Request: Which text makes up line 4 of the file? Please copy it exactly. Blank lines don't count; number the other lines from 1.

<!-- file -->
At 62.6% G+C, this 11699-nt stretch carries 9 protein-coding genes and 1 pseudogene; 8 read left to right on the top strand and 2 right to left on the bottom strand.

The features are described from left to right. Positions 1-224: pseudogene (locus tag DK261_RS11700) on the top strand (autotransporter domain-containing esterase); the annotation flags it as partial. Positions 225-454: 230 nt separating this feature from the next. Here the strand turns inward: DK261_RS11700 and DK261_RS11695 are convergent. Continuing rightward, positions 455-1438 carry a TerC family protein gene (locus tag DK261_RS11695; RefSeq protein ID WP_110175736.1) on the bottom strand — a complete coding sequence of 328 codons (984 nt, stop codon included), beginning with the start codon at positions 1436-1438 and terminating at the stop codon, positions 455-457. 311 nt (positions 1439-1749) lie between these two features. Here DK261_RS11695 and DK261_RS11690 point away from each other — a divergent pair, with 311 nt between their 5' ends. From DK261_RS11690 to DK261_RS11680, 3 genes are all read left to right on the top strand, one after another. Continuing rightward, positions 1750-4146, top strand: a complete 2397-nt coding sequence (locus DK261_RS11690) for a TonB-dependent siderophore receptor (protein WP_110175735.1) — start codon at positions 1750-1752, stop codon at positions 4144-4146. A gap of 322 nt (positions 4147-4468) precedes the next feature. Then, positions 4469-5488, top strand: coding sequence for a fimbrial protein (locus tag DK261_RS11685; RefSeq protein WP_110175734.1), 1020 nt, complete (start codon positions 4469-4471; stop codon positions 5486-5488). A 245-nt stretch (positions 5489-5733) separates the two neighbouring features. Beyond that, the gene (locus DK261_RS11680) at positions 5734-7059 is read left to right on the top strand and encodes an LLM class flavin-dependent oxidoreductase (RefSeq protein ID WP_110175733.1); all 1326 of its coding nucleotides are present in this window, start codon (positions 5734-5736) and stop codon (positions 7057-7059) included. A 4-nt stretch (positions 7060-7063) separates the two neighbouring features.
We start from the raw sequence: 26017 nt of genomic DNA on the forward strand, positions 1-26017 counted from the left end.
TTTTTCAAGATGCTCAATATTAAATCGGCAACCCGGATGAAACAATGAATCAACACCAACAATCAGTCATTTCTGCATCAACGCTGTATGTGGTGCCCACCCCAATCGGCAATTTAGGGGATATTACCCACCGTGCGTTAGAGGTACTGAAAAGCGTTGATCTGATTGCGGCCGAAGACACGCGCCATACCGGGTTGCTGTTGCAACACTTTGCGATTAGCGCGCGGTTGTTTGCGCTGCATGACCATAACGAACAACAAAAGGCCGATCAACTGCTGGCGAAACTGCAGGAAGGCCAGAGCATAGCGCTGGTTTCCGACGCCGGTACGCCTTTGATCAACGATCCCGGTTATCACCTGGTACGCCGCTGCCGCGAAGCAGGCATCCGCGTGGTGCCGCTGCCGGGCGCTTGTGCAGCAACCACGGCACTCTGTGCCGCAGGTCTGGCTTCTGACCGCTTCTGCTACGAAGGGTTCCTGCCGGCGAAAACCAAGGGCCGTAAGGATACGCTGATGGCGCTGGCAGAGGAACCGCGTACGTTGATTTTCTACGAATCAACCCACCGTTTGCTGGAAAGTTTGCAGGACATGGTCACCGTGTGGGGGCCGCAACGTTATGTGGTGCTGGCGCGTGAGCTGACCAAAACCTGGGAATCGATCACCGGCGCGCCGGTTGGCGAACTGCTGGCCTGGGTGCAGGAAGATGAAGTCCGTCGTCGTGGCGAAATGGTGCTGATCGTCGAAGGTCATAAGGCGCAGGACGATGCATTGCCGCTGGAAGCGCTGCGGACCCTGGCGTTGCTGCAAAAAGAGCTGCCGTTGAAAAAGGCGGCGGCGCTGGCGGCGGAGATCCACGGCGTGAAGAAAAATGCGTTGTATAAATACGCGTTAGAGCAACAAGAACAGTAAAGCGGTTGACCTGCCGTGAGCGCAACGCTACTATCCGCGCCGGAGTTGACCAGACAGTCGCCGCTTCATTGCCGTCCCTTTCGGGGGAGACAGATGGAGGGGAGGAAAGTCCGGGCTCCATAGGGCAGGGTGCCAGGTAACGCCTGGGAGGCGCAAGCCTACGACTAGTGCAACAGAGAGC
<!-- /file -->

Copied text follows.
TTTTTCAAGATGCTCAATATTAAATCGGCAACCCGGATGAAACAATGAATCAACACCAACAATCAGTCATTTCTGCATCAACGCTGTATGTGGTGCCCACCCCAATCGGCAATTTAGGGGATATTACCCACCGTGCGTTAGAGGTACTGAAAAGCGTTGATCTGATTGCGGCCGAAGACACGCGCCATACCGGGTTGCTGTTGCAACACTTTGCGATTAGCGCGCGGTTGTTTGCGCTGCATGACCATAACGAACAACAAAAGGCCGATCAACTGCTGGCGAAACTGCAGGAAGGCCAGAGCATAGCGCTGGTTTCCGACGCCGGTACGCCTTTGATCAACGATCCCGGTTATCACCTGGTACGCCGCTGCCGCGAAGCAGGCATCCGCGTGGTGCCGCTGCCGGGCGCTTGTGCAGCAACCACGGCACTCTGTGCCGCAGGTCTGGCTTCTGACCGCTTCTGCTACGAAGGGTTCCTGCCGGCGAAAACCAAGGGCCGTAAGGATACGCTGATGGCGCTGGCAGAGGAACCGCGTACGTTGATTTTCTACGAATCAACCCACCGTTTGCTGGAAAGTTTGCAGGACATGGTCACCGTGTGGGGGCCGCAACGTTATGTGGTGCTGGCGCGTGAGCTGACCAAAACCTGGGAATCGATCACCGGCGCGCCGGTTGGCGAACTGCTGGCCTGGGTGCAGGAAGATGAAGTCCGTCGTCGTGGCGAAATGGTGCTGATCGTCGAAGGTCATAAGGCGCAGGACGATGCATTGCCGCTGGAAGCGCTGCGGACCCTGGCGTTGCTGCAAAAAGAGCTGCCGTTGAAAAAGGCGGCGGCGCTGGCGGCGGAGATCCACGGCGTGAAGAAAAATGCGTTGTATAAATACGCGTTAGAGCAACAAGAACAGTAAAGCGGTTGACCTGCCGTGAGCGCAACGCTACTATCCGCGCCGGAGTTGACCAGACAGTCGCCGCTTCATTGCCGTCCCTTTCGGGGGAGACAGATGGAGGGGAGGAAAGTCCGGGCTCCATAGGGCAGGGTGCCAGGTAACGCCTGGGAGGCGCAAGCCTACGACTAGTGCAACAGAGAGC